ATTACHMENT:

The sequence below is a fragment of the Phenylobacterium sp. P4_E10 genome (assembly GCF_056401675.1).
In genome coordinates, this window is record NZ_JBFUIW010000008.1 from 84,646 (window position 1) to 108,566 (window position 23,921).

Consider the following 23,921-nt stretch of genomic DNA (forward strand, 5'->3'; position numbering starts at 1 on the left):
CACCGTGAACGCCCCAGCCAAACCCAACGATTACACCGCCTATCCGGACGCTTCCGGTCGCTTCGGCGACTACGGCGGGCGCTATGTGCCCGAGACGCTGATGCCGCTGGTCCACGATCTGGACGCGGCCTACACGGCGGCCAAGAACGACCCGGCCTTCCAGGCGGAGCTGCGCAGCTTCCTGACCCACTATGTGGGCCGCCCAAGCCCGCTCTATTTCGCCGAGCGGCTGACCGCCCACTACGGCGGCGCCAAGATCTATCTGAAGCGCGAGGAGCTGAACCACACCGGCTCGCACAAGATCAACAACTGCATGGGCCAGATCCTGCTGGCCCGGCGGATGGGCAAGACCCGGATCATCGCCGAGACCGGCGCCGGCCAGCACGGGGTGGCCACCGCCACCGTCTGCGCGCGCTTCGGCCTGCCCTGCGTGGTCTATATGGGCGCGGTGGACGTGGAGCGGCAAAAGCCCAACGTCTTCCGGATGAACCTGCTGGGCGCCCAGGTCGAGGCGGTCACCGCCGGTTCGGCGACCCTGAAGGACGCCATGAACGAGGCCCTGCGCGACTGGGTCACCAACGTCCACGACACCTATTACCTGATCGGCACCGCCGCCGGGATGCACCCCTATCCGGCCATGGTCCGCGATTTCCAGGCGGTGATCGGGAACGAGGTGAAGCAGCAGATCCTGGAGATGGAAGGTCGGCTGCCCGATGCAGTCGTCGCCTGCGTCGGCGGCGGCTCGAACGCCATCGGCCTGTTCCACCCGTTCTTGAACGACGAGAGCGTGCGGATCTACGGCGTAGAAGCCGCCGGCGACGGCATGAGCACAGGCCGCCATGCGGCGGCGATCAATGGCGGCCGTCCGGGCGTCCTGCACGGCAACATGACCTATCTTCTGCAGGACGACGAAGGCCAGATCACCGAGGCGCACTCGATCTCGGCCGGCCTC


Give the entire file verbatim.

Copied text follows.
The sequence below is a fragment of the Phenylobacterium sp. P4_E10 genome (assembly GCF_056401675.1).
In genome coordinates, this window is record NZ_JBFUIW010000008.1 from 84,646 (window position 1) to 108,566 (window position 23,921).

Consider the following 23,921-nt stretch of genomic DNA (forward strand, 5'->3'; position numbering starts at 1 on the left):
CACCGTGAACGCCCCAGCCAAACCCAACGATTACACCGCCTATCCGGACGCTTCCGGTCGCTTCGGCGACTACGGCGGGCGCTATGTGCCCGAGACGCTGATGCCGCTGGTCCACGATCTGGACGCGGCCTACACGGCGGCCAAGAACGACCCGGCCTTCCAGGCGGAGCTGCGCAGCTTCCTGACCCACTATGTGGGCCGCCCAAGCCCGCTCTATTTCGCCGAGCGGCTGACCGCCCACTACGGCGGCGCCAAGATCTATCTGAAGCGCGAGGAGCTGAACCACACCGGCTCGCACAAGATCAACAACTGCATGGGCCAGATCCTGCTGGCCCGGCGGATGGGCAAGACCCGGATCATCGCCGAGACCGGCGCCGGCCAGCACGGGGTGGCCACCGCCACCGTCTGCGCGCGCTTCGGCCTGCCCTGCGTGGTCTATATGGGCGCGGTGGACGTGGAGCGGCAAAAGCCCAACGTCTTCCGGATGAACCTGCTGGGCGCCCAGGTCGAGGCGGTCACCGCCGGTTCGGCGACCCTGAAGGACGCCATGAACGAGGCCCTGCGCGACTGGGTCACCAACGTCCACGACACCTATTACCTGATCGGCACCGCCGCCGGGATGCACCCCTATCCGGCCATGGTCCGCGATTTCCAGGCGGTGATCGGGAACGAGGTGAAGCAGCAGATCCTGGAGATGGAAGGTCGGCTGCCCGATGCAGTCGTCGCCTGCGTCGGCGGCGGCTCGAACGCCATCGGCCTGTTCCACCCGTTCTTGAACGACGAGAGCGTGCGGATCTACGGCGTAGAAGCCGCCGGCGACGGCATGAGCACAGGCCGCCATGCGGCGGCGATCAATGGCGGCCGTCCGGGCGTCCTGCACGGCAACATGACCTATCTTCTGCAGGACGACGAAGGCCAGATCACCGAGGCGCACTCGATCTCGGCCGGCCTC